A school counselor will often have a wide range of interests outside of work, and you never know when one of these interests will resonate with a student and prompt a connection that gets your student to open up to you. Having a variety of hobbies and talents outside of the office makes for a happier, friendlier school counselor. Being able to speak about your experiences in life will allow you to bridge gaps with students and offer advice and share tips and building blocks for social development that you may not have otherwise had.

8. Be able to coordinate.

Counselors serve as coordinators for many school programs and activities. From college visits, setting standardized test schedules, and even administrative tasks – the counselor must be able to coordinate a number of tasks at a time. Making sure these things dovetail and all run smoothly (even when they may look chaotic on the outside) is a vital part of what makes a successful school counselor.

9. Have good evaluation skills.

Counselors spend a lot of their time evaluating test scores or administering tests to students. Being able to accurately evaluate and translate these results to discuss a student’s academic performance, or aid a professor in making an accurate assessment of a student’s skills is vital. Being able to evaluate the results of these exams as more than just numbers on paper, and seeing the meaning beyond the exam is a part of what makes an effective school counselor. Often, students will see their test scores as very black-and-white in regard to their future prospects. It is the job of their guidance counselor to offer the many shades of grey in between and explore all opportunities available to their students, regardless of test scores.

10. Have a sense of humor.

Often, having a sense of humor will be a school counselor’s biggest asset in gaining a student’s trust. Being able to laugh at yourself, and offer amusing anecdotes for what you have experienced in life will show students that you’re surprisingly human, too! Being able to see things with a side of laughter is a crucial trait for any school counselor, and goes a long way toward making your days brighter.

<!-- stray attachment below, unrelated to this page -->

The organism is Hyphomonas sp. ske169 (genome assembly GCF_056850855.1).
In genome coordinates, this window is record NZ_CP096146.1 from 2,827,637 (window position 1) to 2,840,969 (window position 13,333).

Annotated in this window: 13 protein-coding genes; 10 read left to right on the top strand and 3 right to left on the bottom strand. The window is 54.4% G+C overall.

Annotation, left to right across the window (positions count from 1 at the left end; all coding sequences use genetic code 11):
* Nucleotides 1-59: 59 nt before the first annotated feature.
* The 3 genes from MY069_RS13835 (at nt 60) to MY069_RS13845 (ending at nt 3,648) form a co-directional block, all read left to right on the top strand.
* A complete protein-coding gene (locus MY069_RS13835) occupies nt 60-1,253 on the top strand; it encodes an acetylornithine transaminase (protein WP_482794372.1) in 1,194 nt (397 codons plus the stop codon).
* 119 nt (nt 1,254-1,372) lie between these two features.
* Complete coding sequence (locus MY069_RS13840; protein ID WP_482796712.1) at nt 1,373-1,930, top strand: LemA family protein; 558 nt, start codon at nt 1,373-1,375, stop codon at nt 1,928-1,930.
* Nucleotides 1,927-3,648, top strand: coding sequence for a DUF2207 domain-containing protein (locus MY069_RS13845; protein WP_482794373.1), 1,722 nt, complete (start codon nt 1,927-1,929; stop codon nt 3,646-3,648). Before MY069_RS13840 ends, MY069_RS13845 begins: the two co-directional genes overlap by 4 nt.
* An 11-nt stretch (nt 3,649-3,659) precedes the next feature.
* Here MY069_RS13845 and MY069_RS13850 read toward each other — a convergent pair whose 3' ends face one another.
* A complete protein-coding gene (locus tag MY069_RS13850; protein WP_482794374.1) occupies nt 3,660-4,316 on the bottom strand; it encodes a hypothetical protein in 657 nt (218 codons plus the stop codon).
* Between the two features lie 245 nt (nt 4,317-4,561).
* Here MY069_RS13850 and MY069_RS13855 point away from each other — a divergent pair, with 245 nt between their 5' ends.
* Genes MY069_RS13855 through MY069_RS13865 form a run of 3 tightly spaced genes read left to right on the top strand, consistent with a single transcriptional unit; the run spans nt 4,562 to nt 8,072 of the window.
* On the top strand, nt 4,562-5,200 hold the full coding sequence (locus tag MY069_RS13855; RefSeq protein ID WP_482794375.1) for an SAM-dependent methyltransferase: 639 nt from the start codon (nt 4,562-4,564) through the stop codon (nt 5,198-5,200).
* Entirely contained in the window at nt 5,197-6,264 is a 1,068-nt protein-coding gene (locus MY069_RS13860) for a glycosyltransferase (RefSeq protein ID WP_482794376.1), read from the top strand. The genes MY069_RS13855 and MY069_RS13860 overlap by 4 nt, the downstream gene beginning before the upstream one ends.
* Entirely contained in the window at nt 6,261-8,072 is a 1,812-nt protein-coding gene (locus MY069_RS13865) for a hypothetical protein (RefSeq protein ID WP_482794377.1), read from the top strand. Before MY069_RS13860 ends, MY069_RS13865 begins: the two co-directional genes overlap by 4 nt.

It takes a lot of traits to make an effective counselor, but this list is only a handful of the traits that a school counselor should have. If you feel you’re lacking in a certain aspect, there are many organizations that help evaluators and counselors, such as the American Evaluation Association. They offer annual conferences to those in the evaluation field and have many interest groups that allow counselors to meet others within the same field. There isn’t only one trait that makes a counselor rise or fall, and being able to offer a wide variety of skills to help your students succeed is the best gauge there is.

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Contributor Tera Rowland

Tera Rowland is the senior vice president of Soliant and has worked in the healthcare staffing industry for almost 25 years in public relations, social media, marketing, and operations. In addition to Soliant, Tera worked at the Mayo Clinic as an internal communication manager and for the Children’s Miracle Network. She is a member of the American Marketing Association and the American Staffing Association. Additionally, Tera has served on the board of directors for the Jacksonville Women’s Leadership Forum as part of the communication committee. She has a Bachelor of Science degree in Public Relations as well as a Master of Business Administration in Marketing from the University of North Florida. Tera has been published in the Huffington Post, Healthcare Finance News, Healthcare Traveler Magazine, and Scrubs Magazine. Make sure to read the rest of Tera's blogs!